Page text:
Colin Meloy and Carson Ellis get wild with new children's book

Courtesy PhotoDynamic duo: Husband-and-wife Colin Meloy and Carson Ellis created an engrossing Tolkien-like world in their books.

Courtesy PhotoDynamic duo: Husband-and-wife Colin Meloy and Carson Ellis created an engrossing Tolkien-like world in their books.

The Decemberists’ Colin Meloy has been busy spinning yarns.

“Under Wildwood,” being released next week, is the second children’s tome by the musician and his wife, artist-illustrator Carson Ellis. The pair comes to town Monday to sign copies at Books Inc. Opera Plaza.

“Wildwood Chronicles” — a series for middle-schoolers — debuted last year with the New York Times-bestselling “Wildwood,” which has been optioned by Laika, the stop-motion studio that produced the film “Coraline.”

#link_box { width: 150px; height: auto; margin: 0; padding: 0; margin: 10px 20px 10px 0px; padding: 10px; background-color: #fbfade; /* ecru – light yellow */ border: 1px solid #343a25; /* green – for summer arts */ float: left; font-family: arial, sans serif; font-size: 11px; } #link_box img, #link_box a { border 0px; border-style: none; outline: none; } #link_box h1 { margin: 0; padding: 5px; border-bottom: 1px solid #ddd; text-transform: none; color: #8A0808; font-family: arial, sans serif; font-weight: bold; font-size: 12px; text-align: center; } #link_box h2 { margin: 0; padding: 5px; border-bottom: 1px solid #ddd; text-transform: none; color: #000; font-family: arial, sans serif; font-weight: bold; font-size: 10px; text-align: center; } #link_box ul { list-style: none; margin: 0; padding: 0; border: none; } #link_box li { margin: 0px padding: 0px; border-bottom: 1px solid #ddd; border-bottom-width: 1px; } #link_box li a { display: block; padding: 5px 5px 5px 15px; /* Padding for bullet */ /* border-bottom: 1px solid #ddd; border-bottom-width: 1px; */ color: #000; width: 100%; width: auto; /* height: auto; */ /* border: 1px solid blue; */ margin: 0px; font-family: arial, sans serif; font-size: 11px; line-height: 14px; text-decoration: none; } #link_box li a: before { /* background-position: top left; */ } #link_box li a:hover { background-color: #ddd; color: #000; }

“Being able to write a story at length has been really enjoyable,” Meloy says. “It felt like I could be unbridled in a way that I’m not sometimes in music. As I’m writing the third one, I can’t imagine that this will be the last. I would like to do more.”

Well-crafted, all-consuming and epic, “Wildwood” sucks the reader into its vortex as 12-year-old Prue McKeel is lured into a magical forest on the outskirts of Portland, her hometown. She’s in search of her baby brother, who has been kidnapped by a “murder” of crows.

Meloy’s vocabulary is just as quirky in the books as in his Decemberists lyrics.

“I didn’t want to write down to kids,” Meloy says. “Kids that age are able to take in and comprehend a lot. Maybe, if it is challenging for someone, they would find the joy of reading a long and more difficult book than they’re accustomed to. That’s part of the pleasure of reading I think.”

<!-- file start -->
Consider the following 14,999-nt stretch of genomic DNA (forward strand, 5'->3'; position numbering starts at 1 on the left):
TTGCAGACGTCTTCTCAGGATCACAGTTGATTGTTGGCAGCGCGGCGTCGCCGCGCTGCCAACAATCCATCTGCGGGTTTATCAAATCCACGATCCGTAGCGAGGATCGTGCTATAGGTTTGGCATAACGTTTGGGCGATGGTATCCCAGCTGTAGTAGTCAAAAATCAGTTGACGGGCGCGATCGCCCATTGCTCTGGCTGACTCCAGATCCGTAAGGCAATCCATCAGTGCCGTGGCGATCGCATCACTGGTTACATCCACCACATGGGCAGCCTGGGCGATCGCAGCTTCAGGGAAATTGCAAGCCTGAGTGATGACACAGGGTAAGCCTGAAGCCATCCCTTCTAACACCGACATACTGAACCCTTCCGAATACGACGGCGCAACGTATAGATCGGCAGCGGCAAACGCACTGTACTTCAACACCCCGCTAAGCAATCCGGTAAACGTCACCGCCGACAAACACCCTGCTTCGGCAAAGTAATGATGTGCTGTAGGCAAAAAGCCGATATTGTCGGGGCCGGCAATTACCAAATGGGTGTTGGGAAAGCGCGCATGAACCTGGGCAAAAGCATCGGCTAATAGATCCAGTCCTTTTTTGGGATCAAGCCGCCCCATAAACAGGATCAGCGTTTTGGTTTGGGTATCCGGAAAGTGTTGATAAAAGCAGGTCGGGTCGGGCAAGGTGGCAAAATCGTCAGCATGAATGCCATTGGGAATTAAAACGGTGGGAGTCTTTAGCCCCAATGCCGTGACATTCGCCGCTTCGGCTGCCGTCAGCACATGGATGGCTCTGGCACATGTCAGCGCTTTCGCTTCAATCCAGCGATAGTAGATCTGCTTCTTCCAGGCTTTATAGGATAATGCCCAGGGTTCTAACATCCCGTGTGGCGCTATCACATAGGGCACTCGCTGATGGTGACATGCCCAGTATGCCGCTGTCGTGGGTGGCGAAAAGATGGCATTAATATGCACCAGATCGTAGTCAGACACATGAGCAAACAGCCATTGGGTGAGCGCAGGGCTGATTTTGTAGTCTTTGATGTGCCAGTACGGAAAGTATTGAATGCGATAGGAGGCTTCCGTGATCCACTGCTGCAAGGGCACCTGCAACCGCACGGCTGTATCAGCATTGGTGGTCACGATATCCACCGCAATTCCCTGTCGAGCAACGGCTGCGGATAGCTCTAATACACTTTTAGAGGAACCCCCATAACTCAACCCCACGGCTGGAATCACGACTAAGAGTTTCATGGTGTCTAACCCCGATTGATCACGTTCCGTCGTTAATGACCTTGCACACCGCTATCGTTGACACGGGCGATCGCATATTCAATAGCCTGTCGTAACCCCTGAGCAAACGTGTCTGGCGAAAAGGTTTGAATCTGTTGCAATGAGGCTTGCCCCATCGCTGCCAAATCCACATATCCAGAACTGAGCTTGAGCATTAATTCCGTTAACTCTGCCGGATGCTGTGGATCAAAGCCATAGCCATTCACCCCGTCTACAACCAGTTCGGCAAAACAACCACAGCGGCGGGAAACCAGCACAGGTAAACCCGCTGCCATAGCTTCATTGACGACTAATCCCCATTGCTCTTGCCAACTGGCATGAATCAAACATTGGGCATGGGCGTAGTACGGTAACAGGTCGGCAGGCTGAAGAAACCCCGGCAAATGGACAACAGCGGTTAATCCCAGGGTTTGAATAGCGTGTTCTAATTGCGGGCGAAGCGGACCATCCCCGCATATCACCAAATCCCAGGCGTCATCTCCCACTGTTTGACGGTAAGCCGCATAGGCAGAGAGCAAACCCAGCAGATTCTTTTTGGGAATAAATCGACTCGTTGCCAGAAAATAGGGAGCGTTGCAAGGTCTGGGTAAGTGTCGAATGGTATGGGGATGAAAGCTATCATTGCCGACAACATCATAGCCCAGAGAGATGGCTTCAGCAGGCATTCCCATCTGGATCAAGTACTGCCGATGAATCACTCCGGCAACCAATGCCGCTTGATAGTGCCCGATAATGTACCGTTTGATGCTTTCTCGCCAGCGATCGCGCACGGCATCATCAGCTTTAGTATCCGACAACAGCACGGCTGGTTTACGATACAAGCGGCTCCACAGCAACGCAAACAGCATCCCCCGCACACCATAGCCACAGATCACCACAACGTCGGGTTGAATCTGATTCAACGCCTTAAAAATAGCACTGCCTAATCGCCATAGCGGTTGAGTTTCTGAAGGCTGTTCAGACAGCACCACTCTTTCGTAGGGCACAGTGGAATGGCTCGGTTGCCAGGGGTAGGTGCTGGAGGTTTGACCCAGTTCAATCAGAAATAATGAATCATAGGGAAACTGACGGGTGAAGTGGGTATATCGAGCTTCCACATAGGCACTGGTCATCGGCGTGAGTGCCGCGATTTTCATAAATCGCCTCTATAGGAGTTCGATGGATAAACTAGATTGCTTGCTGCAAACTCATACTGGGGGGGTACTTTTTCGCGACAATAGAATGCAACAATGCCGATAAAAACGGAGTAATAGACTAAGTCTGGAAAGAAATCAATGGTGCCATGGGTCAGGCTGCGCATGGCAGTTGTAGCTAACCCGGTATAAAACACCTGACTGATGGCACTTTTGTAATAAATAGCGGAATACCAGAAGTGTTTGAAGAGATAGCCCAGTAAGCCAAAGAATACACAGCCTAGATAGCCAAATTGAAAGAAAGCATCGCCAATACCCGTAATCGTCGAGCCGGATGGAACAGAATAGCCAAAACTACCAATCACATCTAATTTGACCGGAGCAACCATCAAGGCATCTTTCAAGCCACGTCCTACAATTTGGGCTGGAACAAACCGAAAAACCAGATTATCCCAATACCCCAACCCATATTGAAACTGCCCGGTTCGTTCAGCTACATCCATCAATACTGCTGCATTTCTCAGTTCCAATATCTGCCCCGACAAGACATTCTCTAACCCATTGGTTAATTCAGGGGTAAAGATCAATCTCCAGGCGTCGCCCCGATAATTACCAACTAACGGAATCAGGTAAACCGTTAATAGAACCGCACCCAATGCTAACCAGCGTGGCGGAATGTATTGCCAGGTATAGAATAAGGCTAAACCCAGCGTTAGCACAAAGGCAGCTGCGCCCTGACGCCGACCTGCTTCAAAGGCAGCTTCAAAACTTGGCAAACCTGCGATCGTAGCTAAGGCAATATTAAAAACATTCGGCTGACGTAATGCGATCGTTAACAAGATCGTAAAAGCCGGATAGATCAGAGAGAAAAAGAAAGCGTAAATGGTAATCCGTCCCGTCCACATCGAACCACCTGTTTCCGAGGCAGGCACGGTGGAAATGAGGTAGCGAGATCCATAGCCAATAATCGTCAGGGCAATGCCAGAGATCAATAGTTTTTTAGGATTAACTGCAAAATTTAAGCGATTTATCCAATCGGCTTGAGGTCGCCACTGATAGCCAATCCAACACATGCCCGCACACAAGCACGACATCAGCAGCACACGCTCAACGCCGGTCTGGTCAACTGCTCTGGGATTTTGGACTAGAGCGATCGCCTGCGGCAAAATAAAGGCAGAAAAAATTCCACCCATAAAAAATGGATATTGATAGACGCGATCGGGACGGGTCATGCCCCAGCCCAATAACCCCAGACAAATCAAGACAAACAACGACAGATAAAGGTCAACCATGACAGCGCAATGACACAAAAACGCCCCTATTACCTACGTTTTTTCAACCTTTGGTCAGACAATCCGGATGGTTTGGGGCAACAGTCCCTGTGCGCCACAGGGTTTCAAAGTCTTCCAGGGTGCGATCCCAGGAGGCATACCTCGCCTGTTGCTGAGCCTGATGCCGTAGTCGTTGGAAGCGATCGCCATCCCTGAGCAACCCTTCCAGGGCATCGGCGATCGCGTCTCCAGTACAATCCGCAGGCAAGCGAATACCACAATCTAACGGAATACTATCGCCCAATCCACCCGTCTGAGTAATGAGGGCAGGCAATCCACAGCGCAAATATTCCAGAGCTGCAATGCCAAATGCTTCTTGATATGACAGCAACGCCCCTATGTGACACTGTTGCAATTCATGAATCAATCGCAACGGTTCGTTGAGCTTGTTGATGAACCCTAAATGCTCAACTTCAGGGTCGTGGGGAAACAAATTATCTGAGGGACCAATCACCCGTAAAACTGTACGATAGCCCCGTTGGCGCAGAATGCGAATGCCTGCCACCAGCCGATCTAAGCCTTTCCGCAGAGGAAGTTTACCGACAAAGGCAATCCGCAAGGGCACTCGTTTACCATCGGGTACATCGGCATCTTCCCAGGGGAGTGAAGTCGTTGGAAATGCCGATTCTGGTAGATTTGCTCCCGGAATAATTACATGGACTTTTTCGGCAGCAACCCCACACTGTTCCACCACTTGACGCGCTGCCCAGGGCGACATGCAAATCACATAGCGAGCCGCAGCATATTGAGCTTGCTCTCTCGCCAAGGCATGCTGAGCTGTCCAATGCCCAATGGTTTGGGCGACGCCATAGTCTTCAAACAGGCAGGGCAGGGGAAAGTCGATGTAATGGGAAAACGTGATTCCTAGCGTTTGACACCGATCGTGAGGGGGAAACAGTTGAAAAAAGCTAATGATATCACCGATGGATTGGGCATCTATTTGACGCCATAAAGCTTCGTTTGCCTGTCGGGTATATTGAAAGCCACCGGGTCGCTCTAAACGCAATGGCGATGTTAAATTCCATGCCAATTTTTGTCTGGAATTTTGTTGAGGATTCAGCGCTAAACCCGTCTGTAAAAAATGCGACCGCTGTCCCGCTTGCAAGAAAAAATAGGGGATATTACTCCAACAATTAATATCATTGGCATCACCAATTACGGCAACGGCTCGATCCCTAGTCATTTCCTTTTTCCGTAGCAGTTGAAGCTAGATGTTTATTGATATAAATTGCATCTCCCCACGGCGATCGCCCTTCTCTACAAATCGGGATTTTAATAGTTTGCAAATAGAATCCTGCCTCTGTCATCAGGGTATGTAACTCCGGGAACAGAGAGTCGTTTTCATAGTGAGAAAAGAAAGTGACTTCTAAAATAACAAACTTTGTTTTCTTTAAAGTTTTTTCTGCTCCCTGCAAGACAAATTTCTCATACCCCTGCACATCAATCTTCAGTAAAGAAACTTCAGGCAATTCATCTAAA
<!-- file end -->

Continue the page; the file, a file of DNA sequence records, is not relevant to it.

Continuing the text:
Ellis’ lavish illustrations provide equal pleasure. The forest is atwitter with magic vegetation, mystic sages and chatty, authoritative animals. Coyotes are uniformed, musket-toting bandits and moles wear bottle caps for armor and brandish sewing needle swords.

The wood, partitioned into factions, includes an Avian Principality. The politics are complex, and the resolution hinges on Prue. There are battles, but the rabble-rousing is less intense than in the gorier series “The Hunger Games,” which is aimed at a similar age group.

“The fact that ‘The Hunger Games’ was so incredibly violent blew me away,” Meloy says. “There’s a fraction of that in these books. We haven’t censored our book because I think there’s a place for that in kids’ imaginations and we do them a discredit to think that they’re not able to handle that.”

Meloy, who counts J.R.R. Tolkien, Ray Bradbury, Roald Dahl and John Bellairs among his favorite authors from childhood, leaves the reader panting for more after the second book.

“I wanted it to have an ‘Empire Strikes Back’ moment,” Meloy says. “The bad guys win a little bit and everybody has to reassess and find the strength to move forward.”

artsBooks Inc.Colin MeloyentertainmentOther Arts

Just Posted

Dominion Voting Systems, a Denver-based vendor, is under contract to supply voting machines for elections in San Francisco. (Kevin N. Hume/Examiner file)
Is San Francisco’s elections director impeding voting machine progress?

Open source technology could break up existing monopoly

The 49ers take on the Packers in Week 3 of the NFL season, before heading into a tough stretch of divisional opponents. (Courtesy San Francisco 49ers)
‘Good for Ball’ or ‘Bad for Ball’ — A Niners analysis

By Mychael Urban Special to The Examiner What’s the first thing that… Continue reading

Health experts praised Salesforce for keeping its Dreamforce conference at Moscone Center outdoors and on a small scale. (Kevin N. Hume/The Examiner)
Happy birthday, Marc Benioff. Your company did the right thing

Salesforce kept Dreamforce small, which made all kinds of sense

Former San Francisco Mayor Willie Brown, pictured with Rose Pak in 2014, says the late Chinatown activist was “helping to guide the community away from the divisions, politically.”
Willie and Rose: How an alliance for the ages shaped SF

How the Mayor and Chinatown activist shaped San Francisco, then and now

The Grove in Golden Gate Park is maintained largely by those who remember San Francisco’s 20,000 AIDS victims.<ins> (Open Eye Pictures/New York Times)</ins>
Looking at COVID through the SF prism of AIDS

AIDS took 40 years to claim 700,000 lives. COVID surpassed that number in 21 months

Most Read